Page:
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December Filings Bring No Surprises
01/10/2023 08:00 AM Posted by: AIS

Calendar Year 2022 was filled with lots of economic and other surprises. Unfortunately, few of them were good. So perhaps it should come as a relief that the December bankruptcy filing data contained No Surprises.

As anticipated, if not outright predicted, December 2022 filings exceeded last year’s December filings by nearly six percent. That was the fifth consecutive month of an increase over the previous year. 

With the traditional end-of-year slowdown in bankruptcies, December filings were five percent lower than the previous month. We can expect that same slowdown to continue in January until the holiday credit card bills come due, along with post-New Year’s Day foreclosures and repossessions.

If traditional patterns hold, then January filings will show a similar uptick from the previous January, and we may begin to see a healthy climb in filings as 2023 rolls from winter into spring.


Chapter-by-Chapter Trends

Chapter-by-chapter trends contained no surprises either. The number of chapter 13s climbed by a hefty 26 percent over December 2021; chapter 7s decreased by a modest six percent; chapter 11s were pretty even with a one percent rise; and subchapter V small business cases were up by a healthy 13 percent.

We will cover these trends and more during our 2023 Bankruptcy Outlook Webinar on January 25th. 


2022 Filing Trends

Annual Filings

Full-year filing numbers are misleading because trends changed mid-year. For the entire calendar year 2022, total bankruptcy filings fell by 5.8%, down to 378,297. Of that total, chapter 13s increased by an extraordinary 34.1%; chapter 7 decreased by 20%, and chapter 11s registered a 4.01% uptick.

Of greater significance, overall filings increased by nearly five percent over the past six months compared to the last half of 2021. In the third quarter of 2022 (July to September), the number of filings increased by 4 percent over the same quarter during the previous year. Quarter 4 filings rose by 5 percent.    

Predictions Anyone?

Pandemic-era filing trends came as a surprise to most bankruptcy mavens. That has made many experts slow to predict future trends. In a departure from that prevailing caution, here is some speculation on what to expect during the coming year:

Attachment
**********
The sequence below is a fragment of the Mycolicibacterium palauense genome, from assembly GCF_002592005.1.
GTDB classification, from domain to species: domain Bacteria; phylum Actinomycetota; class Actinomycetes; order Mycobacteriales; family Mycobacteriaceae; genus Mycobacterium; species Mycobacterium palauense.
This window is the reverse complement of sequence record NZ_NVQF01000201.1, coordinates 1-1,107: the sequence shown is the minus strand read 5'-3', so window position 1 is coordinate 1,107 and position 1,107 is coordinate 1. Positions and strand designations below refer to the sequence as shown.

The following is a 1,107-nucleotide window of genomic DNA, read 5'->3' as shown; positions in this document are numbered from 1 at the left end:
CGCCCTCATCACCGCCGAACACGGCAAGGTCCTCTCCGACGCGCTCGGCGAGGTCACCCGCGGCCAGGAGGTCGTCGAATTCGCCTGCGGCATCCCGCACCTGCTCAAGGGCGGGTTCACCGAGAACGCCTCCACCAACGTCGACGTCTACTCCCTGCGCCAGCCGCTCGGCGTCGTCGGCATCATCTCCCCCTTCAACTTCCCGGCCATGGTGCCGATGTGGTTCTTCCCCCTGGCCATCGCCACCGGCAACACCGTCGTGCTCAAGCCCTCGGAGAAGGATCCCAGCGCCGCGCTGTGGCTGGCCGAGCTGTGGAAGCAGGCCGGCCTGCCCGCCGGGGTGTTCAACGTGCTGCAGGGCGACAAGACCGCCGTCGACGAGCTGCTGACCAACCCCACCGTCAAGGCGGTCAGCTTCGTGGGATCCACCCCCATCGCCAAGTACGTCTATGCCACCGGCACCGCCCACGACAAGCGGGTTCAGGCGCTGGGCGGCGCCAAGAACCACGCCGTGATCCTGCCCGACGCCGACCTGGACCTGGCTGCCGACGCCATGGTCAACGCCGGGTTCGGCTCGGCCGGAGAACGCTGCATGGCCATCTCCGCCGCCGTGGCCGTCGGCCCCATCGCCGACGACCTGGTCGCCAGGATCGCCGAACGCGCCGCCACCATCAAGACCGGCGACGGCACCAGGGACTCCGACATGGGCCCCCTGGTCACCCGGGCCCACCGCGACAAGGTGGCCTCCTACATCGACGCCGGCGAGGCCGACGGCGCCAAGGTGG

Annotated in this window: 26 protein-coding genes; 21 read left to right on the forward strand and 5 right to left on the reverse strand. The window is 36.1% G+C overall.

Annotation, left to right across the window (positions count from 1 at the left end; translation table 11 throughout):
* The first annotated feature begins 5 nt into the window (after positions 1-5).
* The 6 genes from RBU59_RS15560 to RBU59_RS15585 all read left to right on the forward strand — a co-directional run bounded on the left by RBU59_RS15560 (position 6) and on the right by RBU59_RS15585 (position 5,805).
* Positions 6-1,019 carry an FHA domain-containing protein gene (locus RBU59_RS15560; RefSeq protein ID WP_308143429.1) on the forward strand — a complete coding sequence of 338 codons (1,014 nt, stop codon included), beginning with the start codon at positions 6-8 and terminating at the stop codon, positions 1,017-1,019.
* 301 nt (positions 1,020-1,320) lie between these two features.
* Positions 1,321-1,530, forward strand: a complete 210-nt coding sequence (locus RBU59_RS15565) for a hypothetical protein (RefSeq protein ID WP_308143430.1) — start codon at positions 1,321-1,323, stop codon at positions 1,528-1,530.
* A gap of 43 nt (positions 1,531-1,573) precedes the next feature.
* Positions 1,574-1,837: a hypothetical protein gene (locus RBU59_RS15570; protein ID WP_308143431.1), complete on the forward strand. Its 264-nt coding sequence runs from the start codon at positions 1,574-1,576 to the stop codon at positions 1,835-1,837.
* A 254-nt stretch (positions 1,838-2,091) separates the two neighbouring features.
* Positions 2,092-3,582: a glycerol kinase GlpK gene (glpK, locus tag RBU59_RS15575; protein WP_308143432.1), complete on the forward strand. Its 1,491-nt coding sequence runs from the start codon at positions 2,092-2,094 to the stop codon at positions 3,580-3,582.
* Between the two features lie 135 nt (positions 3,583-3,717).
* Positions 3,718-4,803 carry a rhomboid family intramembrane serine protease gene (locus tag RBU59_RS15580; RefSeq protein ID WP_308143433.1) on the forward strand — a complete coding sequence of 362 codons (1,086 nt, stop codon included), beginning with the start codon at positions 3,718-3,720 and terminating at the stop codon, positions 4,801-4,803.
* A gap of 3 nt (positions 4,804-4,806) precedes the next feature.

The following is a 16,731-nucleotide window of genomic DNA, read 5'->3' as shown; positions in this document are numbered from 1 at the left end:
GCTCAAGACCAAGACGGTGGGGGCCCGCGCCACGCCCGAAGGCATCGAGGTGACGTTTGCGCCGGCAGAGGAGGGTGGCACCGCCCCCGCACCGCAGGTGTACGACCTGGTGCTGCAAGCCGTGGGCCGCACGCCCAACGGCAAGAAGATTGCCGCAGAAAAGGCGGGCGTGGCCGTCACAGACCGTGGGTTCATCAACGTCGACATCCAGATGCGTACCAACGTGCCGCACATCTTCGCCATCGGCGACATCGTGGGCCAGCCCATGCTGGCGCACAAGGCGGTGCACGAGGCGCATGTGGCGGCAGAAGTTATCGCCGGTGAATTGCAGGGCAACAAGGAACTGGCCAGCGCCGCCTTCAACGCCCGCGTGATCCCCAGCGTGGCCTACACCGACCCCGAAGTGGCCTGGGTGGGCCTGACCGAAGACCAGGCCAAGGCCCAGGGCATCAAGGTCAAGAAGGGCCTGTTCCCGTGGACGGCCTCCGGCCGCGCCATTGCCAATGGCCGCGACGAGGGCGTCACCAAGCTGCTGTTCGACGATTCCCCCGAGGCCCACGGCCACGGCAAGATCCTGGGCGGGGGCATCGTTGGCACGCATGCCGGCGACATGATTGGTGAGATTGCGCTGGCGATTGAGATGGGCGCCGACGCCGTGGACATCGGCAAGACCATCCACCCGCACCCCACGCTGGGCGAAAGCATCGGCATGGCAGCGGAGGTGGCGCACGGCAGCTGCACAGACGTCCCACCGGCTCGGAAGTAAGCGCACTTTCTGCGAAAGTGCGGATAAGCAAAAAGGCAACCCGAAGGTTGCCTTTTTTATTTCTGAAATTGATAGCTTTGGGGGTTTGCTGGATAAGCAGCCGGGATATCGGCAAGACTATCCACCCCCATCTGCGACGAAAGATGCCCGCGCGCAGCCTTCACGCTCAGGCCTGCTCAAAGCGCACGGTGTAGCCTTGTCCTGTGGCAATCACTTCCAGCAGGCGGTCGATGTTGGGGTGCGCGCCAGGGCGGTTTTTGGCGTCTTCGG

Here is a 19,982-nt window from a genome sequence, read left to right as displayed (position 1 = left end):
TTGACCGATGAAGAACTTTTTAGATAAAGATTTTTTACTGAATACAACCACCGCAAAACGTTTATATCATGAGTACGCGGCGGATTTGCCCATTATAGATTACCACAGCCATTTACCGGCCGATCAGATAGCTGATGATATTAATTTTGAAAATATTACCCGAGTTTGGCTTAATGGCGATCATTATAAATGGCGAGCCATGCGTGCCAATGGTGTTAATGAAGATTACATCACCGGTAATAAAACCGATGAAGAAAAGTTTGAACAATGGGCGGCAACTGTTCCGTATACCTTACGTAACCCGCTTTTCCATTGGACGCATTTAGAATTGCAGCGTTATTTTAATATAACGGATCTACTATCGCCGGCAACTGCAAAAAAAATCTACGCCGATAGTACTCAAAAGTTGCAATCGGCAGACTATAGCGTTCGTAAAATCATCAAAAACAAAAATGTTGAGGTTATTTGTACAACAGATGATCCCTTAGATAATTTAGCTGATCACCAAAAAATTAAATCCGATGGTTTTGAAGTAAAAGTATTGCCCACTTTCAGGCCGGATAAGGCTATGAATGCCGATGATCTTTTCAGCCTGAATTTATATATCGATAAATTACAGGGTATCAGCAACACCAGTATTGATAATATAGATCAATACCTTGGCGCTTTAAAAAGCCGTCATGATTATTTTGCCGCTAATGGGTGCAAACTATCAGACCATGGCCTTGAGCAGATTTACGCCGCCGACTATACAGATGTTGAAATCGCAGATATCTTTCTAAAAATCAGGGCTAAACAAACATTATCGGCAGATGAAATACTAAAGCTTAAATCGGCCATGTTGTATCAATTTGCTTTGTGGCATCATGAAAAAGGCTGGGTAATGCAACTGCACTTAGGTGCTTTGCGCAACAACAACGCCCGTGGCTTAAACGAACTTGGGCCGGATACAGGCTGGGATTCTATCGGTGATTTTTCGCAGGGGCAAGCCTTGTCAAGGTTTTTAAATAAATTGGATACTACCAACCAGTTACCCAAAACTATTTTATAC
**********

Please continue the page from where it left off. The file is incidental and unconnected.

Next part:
• Overall filings will increase by 10 percent this year. With economic conditions at best middling and at worst foreboding a significant recession – not to mention with little new economic assistance in the political cards and possibly more student loan borrowers seeking bankruptcy relief (see previous blogs for a discussion of changes in the Department of Justice legal position on dischargeability of student loan debt) -- bankruptcy filings are primed to rise by a tad more than double the rate of the past six months. However, that would still be about 45 percent less than the "normal” pre-pandemic level.

  • The number of filings under each chapter will rise. At the risk of climbing out even farther on the proverbial prognostication limb, here's to predicting that chapter 7 filings will reverse their downward trend and rise by 5 percent. Distressed borrowers can hold out for just so long. Chapter 13s will rise by the same 27 percent that they rose in the past quarter of CY 2022, but behind the torrid 46 percent pace of the quarter before that.

  • Chapter 11s will rise the most among all chapters, perhaps by 25 to 50 percent over last year. Suppose interest rates are as key to business filing patterns as the Wall Street bankruptcy experts have told us for the past decade (we can name names). In that case, the DOUBLING of the prime interest rate over the past year, along with the Fed Chair’s promise for more increases to begin the new year, suggests a lot more filings throughout 2023.

  • Small business subchapter V cases will increase by the same 14 percent as they did in 2022. This is because the upward trajectory in subchapter Vs was relatively steady last year, and they are not subject to same kind of industry-specific collapse (think cryptocurrency) that brings a wave of new cases crashing against the business reorganization shores. 
If these predictions bear out, remember you heard it here first. On the other hand, if they do not, then all of us will be happy because it will mean that consumers and businesses did better than we expected.  

Happy New Year to us all!

Commentary provided by Clifford J. White, Managing Director – Bankruptcy Compliance for AIS.

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